This past week I had the privilege of attending the ProcureCon for Digital and Marketing services conference in London. About 200 marketing procurement professionals from companies like Bayer, Adidas, Kellogg, L’Oreal, Mars, Duracell, Mondelez and more came together to share best practice, learn from peers & industry leaders and network with colleagues. Having attended dozens of marketing and procurement conferences over the past decade, I was really looking forward to hearing what the latest trends are from around the world. However, there seemed to be an old theme popping up . . . again. That is,
“How do marketing procurement professionals change the internal perception held by their marketing stakeholders, in order to have a greater impact on the business goals of their respective organizations.”
Marketing doesn’t see procurement as a valuable asset. Agencies see procurement as a blocker, slowing down the process. The Business sees procurement as the team to help cut budgets and reduce spending. So, there was an entire panel discussion devoted to how we should “label” marketing procurement, in order to change the perception of what they do.
At Decideware, we partner closely with many of the top advertisers in the world, helping procurement, agency excellence and marketing teams work together, to drive business results. So, it got me thinking, how are so many organizations still struggling with this Procurement / Marketing relationship, while other organizations we see have procurement teams that have managed to become trusted advisers to their marketing colleagues and become an integral partner in driving both marketing and business goals.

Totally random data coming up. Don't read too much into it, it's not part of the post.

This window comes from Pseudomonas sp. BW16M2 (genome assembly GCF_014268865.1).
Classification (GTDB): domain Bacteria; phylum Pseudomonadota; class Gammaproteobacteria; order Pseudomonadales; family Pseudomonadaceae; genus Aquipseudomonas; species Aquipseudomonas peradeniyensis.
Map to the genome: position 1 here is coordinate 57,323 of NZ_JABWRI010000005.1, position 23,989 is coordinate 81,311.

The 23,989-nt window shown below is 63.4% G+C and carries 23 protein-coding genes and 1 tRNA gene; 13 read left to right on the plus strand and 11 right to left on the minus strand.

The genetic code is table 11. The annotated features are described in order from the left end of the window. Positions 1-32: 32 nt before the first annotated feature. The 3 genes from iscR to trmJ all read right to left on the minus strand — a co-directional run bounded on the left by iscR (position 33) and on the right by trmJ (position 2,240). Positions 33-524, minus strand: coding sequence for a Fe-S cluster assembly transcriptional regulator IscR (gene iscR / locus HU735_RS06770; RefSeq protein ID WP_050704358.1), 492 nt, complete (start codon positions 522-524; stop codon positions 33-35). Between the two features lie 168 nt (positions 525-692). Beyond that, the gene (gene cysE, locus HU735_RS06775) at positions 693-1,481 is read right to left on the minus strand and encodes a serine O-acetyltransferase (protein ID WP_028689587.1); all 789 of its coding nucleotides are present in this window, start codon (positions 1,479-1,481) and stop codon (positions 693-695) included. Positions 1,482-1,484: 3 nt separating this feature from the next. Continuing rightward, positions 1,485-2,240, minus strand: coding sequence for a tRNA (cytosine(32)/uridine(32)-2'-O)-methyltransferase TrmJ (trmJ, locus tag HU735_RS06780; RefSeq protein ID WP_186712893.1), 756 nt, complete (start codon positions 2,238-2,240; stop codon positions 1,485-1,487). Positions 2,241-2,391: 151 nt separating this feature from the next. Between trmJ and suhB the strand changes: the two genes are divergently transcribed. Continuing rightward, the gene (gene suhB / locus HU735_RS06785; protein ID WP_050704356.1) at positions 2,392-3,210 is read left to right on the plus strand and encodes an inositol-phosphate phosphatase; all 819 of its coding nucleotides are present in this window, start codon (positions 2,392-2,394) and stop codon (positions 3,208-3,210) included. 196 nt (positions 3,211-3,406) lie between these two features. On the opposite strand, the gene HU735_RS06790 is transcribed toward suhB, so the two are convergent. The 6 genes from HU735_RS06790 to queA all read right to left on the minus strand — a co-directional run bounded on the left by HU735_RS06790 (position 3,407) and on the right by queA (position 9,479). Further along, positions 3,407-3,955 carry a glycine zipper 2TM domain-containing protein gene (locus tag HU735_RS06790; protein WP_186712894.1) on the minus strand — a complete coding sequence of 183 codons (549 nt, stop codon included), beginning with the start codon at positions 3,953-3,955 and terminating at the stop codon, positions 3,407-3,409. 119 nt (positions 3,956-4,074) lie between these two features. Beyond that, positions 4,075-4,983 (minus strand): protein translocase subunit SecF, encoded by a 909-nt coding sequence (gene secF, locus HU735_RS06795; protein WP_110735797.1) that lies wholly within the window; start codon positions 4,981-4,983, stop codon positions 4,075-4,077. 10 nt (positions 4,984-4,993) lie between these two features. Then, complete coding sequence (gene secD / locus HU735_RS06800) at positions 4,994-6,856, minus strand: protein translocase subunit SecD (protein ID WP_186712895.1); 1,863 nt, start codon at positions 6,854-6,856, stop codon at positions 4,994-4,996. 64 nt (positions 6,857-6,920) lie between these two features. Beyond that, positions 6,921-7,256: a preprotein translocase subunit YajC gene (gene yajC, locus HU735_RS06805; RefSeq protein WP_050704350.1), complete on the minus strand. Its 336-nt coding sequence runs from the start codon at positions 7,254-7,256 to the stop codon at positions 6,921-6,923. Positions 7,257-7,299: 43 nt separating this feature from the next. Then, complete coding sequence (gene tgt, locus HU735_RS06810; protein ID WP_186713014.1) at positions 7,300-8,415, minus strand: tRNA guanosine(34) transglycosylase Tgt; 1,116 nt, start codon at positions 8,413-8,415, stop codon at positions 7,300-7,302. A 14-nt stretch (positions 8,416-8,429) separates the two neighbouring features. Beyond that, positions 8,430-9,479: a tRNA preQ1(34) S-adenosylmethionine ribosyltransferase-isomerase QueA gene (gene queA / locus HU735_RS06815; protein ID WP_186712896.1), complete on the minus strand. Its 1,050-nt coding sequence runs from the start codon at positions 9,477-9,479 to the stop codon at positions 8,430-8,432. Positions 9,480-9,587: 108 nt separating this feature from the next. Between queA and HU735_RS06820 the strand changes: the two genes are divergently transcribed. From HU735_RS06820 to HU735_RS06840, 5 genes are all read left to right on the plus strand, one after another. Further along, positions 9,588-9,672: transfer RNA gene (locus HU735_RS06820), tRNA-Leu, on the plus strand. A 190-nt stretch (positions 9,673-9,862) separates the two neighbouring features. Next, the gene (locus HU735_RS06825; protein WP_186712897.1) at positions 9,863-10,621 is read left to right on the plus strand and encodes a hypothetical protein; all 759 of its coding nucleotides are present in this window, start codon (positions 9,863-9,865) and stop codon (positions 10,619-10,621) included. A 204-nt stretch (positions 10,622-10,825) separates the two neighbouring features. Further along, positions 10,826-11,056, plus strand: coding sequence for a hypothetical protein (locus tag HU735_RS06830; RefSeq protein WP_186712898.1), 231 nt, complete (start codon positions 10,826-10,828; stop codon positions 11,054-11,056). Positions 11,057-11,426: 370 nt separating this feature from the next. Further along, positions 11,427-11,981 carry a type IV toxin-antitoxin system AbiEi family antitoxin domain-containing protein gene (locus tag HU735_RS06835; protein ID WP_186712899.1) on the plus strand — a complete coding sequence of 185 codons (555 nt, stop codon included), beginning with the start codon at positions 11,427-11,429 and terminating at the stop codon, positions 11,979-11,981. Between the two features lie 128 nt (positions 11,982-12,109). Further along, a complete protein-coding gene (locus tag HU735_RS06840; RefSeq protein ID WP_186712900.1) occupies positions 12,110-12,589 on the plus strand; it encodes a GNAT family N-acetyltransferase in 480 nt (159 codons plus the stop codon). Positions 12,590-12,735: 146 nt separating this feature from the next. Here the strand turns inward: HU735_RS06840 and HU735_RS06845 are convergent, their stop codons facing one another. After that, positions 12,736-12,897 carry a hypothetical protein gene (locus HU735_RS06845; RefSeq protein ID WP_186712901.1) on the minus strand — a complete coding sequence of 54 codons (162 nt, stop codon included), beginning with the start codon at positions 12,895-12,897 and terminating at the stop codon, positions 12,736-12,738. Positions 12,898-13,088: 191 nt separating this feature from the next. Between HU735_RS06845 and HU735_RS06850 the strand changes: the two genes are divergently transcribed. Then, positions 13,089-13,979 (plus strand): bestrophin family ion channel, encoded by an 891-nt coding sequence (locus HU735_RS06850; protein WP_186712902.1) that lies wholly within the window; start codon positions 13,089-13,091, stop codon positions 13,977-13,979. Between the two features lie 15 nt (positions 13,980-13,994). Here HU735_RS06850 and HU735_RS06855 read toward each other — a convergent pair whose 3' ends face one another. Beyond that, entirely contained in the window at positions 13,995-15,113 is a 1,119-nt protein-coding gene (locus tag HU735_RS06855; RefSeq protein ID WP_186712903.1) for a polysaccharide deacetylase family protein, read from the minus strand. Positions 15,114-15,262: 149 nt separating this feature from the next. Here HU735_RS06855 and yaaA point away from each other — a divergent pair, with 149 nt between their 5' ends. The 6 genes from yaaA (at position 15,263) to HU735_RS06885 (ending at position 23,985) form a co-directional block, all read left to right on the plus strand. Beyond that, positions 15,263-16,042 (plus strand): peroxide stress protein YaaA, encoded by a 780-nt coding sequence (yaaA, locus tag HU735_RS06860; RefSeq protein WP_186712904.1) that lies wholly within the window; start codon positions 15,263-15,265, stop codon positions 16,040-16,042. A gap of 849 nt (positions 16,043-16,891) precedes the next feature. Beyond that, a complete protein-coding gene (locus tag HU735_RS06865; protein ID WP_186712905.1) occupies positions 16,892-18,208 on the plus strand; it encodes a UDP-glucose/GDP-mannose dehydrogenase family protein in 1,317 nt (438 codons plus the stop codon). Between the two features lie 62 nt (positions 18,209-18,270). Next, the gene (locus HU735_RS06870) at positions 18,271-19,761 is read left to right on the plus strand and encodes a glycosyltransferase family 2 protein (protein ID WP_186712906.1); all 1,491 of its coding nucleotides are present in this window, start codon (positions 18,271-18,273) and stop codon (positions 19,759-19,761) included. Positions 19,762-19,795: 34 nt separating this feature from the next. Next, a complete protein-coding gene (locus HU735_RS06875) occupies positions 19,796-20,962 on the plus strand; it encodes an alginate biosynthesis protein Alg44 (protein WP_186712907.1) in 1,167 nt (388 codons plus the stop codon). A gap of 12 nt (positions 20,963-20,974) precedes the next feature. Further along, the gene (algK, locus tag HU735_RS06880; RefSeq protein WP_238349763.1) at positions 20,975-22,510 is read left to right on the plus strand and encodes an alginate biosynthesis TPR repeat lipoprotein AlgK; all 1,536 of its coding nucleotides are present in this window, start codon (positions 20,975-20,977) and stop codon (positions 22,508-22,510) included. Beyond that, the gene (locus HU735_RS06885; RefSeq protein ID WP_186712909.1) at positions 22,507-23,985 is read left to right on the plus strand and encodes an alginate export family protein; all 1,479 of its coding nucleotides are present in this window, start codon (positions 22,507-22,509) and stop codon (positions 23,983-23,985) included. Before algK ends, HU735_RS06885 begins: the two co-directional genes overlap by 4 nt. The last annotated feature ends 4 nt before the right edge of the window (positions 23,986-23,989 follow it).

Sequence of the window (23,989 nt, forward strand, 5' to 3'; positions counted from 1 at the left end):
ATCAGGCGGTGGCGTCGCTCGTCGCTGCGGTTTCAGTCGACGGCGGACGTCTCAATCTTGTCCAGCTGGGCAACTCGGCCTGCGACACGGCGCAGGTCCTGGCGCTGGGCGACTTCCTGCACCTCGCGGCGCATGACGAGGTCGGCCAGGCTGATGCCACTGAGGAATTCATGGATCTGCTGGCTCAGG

And then it hit me, it’s really all about, 2 letters . . . . let me explain.
Procurement or Sourcing are the terms that are often used to describe marketing procurement professionals but what do these terms actually mean? According to dictionary.com, the definition of “Sourcing”, is:
to find or acquire a source, especially a supplier OR to contract a manufacturer or supplier
And the definition of “Procurement”, is:
the act of obtaining equipment, materials, or supplies
Is that really what the most successful marketing procurement teams do or want to be perceived as doing, simply finding a supplier and writing a contract? What if we took the word sourcing and added just 2 letters to it? What if the perception changed from a profession that sourced agencies to one that “Re” sources marketing with everything they need to drive the business forward?
The dictionary.com definition of resourcing is:
a source of supply, support, or aid, especially one that can be readily drawn upon when needed OR provide a person or organization with materials, money, staff, and other assets necessary for effective operation
Don’t all marketing procurement professionals want to be seen as THE “resource” who can be readily drawn open to provide their stakeholders and organizations with the materials, budgets, staffing, tools, expertise, data, support and commercial acumen necessary for effective operation?
Having previously worked in a marketing procurement role for a top 10 advertiser, I know first-hand how valuable and professionally satisfying it is to help resource stakeholders with everything they need, when they need it. A brand director may need to be resourced with a new agency, marketers may need to be resourced with more senior agency staff, the VP may need to be resourced with information about the current marketing supply chain and the CMO might need to be resourced with a comprehensive view of marketing investment by region, brand and agency. Meeting these needs provides important opportunities for marketing procurement. What if today’s marketing procurement professionals became THE resource that marketing turned to, for all of the above and more?
It’s a simple 2-letter change, from Sourcing to Resourcing, but the change in thought process and the labeling could have a dramatic impact to re-position marketing procurement with important stakeholders and thereby fully enable value generation for marketing, brands and the business.